JERUSALEM, Israel – Israeli Foreign Minister Yair Lapid will visit Morocco on Wednesday to help deepen ties between the two countries after they agreed to normalize relations last year.
Lapid will lead a delegation to the Moroccan capital of Rabat, where he will inaugurate the Israeli Liaison Office and meet with his counterpart, Foreign Minister Nasser Bourita.
The visit to Morocco will be the first by Israel’s top diplomat since 2003. It is made possible through the “Abraham Accords,” US-brokered normalization agreements between Israel and four Arab countries: The United Arab Emirates, Bahrain, Sudan, and Morocco.
Israel and Morocco had low-level diplomatic relations in the 1990s, but Morocco severed them after the second Palestinian intifada broke out in 2000. The two countries maintained informal ties, and Morocco welcomed thousands of Israeli visitors each year.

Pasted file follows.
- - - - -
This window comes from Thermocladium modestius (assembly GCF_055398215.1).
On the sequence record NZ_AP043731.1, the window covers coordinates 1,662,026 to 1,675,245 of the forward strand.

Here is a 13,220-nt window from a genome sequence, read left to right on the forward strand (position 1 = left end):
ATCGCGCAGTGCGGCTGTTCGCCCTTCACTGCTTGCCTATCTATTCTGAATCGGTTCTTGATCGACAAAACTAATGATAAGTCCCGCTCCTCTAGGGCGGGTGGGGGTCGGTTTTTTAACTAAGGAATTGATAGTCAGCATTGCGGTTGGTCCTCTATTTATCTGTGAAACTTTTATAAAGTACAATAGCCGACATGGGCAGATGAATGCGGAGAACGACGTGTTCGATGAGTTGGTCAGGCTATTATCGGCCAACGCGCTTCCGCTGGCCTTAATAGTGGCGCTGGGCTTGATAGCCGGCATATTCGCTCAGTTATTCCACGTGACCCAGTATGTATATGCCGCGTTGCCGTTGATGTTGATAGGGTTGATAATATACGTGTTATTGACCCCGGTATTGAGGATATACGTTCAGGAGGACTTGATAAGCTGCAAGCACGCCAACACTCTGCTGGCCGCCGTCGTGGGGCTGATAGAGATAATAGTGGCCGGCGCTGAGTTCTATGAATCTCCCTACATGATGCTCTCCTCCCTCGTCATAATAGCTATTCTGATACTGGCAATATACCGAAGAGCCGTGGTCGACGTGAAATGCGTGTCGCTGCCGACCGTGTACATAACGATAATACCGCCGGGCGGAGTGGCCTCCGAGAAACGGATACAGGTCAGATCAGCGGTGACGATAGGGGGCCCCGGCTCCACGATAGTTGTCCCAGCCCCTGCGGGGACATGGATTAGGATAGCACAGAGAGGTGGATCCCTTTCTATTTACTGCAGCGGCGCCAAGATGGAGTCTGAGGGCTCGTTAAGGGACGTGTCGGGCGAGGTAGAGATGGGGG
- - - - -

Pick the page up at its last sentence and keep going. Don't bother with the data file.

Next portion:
“This historic visit is a continuation of the long-standing friendship and deep roots and traditions that the Jewish community in Morocco, and the large community of Israelis with origins in Morocco, have,” Lapid said. “It will be a moment for political and economic activity, and we will continue to work towards agreements that will bring innovation and opportunity to our countries.”
Morocco is home to a centuries-old Jewish community of an estimated several thousand.
Before Israel’s 1948 war of Independence, Morocco had a large Jewish population, many of whose ancestors migrated to North Africa from Spain and Portugal during the Spanish Inquisition.